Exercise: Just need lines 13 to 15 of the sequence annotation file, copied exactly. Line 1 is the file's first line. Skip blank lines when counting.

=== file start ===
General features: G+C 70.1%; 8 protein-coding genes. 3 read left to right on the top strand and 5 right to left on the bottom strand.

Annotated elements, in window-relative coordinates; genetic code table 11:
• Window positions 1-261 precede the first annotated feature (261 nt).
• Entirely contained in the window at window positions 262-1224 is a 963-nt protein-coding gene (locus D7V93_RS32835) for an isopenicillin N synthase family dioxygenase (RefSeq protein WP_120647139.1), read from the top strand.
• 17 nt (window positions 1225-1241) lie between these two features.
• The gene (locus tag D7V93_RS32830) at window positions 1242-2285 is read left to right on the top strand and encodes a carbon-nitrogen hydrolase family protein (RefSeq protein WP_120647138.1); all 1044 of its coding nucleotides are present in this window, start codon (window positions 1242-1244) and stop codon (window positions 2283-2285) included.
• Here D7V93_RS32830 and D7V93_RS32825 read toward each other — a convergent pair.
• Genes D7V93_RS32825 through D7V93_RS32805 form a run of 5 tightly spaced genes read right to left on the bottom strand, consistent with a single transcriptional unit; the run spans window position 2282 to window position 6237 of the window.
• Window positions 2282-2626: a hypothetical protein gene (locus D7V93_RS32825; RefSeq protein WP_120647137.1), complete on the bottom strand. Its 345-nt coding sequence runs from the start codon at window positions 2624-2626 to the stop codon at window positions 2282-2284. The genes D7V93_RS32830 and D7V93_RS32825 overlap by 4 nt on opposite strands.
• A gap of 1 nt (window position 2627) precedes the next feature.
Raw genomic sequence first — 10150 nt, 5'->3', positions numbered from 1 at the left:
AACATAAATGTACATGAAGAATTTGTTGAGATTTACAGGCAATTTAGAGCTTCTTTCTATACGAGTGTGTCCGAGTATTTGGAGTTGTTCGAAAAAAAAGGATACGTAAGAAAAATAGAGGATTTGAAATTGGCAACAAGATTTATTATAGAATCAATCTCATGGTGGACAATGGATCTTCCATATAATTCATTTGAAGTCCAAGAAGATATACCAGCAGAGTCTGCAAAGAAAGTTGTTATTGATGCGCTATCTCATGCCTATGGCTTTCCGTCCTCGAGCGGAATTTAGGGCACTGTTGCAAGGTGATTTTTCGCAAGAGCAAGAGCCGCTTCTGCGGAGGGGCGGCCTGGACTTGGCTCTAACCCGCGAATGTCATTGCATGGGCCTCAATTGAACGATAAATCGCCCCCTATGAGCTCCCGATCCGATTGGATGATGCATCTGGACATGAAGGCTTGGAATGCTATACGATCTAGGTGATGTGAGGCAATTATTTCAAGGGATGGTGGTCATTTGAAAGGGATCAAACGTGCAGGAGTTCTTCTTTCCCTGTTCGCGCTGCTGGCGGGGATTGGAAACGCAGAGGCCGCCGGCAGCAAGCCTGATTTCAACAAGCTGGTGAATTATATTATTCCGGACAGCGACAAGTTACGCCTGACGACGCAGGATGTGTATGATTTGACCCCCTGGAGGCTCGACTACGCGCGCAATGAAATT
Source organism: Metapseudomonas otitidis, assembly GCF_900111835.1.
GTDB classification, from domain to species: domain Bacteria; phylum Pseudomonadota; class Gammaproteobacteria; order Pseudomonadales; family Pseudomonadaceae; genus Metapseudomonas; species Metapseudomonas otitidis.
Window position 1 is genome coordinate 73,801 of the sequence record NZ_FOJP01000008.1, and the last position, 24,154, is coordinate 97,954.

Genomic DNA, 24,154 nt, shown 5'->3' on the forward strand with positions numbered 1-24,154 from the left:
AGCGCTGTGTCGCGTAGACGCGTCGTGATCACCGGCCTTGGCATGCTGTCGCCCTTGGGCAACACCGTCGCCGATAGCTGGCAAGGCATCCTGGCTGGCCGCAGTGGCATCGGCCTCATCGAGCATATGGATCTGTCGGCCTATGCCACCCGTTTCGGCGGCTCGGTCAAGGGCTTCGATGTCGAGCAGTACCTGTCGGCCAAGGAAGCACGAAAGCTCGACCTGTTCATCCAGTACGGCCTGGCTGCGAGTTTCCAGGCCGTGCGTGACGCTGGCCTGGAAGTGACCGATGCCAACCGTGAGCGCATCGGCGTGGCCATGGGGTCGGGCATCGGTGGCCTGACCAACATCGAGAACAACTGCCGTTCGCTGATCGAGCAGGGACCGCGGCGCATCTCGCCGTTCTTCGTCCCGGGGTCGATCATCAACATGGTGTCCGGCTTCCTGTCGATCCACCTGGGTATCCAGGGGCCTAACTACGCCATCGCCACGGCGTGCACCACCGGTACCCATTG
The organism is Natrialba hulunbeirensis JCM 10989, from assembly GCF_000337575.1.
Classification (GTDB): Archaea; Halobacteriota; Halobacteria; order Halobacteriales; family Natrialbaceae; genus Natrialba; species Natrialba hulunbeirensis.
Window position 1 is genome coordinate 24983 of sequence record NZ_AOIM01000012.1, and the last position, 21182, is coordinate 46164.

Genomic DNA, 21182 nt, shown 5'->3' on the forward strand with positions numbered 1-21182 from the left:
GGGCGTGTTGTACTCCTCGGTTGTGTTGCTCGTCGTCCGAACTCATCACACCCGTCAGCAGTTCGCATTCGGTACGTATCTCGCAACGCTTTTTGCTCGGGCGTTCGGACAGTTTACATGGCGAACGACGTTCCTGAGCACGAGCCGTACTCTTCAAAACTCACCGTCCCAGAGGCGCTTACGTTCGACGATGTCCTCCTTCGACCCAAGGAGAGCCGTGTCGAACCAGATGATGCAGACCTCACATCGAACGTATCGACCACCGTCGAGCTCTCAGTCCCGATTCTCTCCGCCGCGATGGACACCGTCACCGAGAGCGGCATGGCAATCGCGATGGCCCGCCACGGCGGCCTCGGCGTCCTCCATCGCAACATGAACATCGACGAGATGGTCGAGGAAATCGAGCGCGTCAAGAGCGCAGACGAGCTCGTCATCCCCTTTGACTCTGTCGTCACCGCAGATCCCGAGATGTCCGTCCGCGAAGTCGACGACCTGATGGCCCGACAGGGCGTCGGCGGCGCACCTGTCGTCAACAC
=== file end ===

Source organism: Metapseudomonas otitidis, assembly GCF_900111835.1.
GTDB classification, from domain to species: domain Bacteria; phylum Pseudomonadota; class Gammaproteobacteria; order Pseudomonadales; family Pseudomonadaceae; genus Metapseudomonas; species Metapseudomonas otitidis.
Window position 1 is genome coordinate 73,801 of the sequence record NZ_FOJP01000008.1, and the last position, 24,154, is coordinate 97,954.